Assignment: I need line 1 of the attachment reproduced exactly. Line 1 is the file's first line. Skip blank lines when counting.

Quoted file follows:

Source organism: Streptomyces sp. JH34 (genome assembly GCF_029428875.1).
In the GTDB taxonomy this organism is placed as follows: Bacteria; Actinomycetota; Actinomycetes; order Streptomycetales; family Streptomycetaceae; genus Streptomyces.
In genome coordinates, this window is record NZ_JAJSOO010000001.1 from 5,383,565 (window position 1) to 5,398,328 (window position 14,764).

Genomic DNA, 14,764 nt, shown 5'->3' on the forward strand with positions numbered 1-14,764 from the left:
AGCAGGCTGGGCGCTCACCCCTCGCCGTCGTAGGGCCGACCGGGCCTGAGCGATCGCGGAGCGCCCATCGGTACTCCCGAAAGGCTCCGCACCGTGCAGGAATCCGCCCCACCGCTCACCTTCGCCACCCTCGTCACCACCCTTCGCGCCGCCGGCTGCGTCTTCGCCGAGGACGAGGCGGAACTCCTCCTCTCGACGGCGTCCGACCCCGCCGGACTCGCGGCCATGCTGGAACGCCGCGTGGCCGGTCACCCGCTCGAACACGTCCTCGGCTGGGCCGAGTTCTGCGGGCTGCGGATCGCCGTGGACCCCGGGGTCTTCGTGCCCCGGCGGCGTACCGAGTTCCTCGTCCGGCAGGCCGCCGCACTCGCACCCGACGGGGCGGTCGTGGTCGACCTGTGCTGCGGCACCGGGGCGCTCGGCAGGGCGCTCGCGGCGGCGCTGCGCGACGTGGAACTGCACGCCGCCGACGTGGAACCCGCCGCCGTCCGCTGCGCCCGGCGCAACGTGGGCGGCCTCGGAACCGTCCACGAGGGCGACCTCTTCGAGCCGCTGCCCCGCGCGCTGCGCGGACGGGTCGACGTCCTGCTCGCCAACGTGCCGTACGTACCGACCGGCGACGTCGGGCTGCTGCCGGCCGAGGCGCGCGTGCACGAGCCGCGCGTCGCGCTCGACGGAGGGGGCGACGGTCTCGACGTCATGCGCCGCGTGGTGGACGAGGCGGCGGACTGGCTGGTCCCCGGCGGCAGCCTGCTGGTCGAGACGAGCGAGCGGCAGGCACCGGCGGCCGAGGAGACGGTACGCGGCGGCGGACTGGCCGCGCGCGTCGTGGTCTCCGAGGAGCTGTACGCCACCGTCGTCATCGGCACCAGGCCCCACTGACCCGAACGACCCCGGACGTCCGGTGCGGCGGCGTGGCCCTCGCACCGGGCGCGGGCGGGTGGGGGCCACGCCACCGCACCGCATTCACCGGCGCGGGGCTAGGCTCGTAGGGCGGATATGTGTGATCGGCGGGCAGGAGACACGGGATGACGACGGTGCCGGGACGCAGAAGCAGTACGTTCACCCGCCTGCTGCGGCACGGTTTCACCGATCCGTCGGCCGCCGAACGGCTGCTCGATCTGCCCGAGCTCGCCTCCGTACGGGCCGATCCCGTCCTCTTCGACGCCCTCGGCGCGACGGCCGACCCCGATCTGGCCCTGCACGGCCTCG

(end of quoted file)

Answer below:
Source organism: Streptomyces sp. JH34 (genome assembly GCF_029428875.1).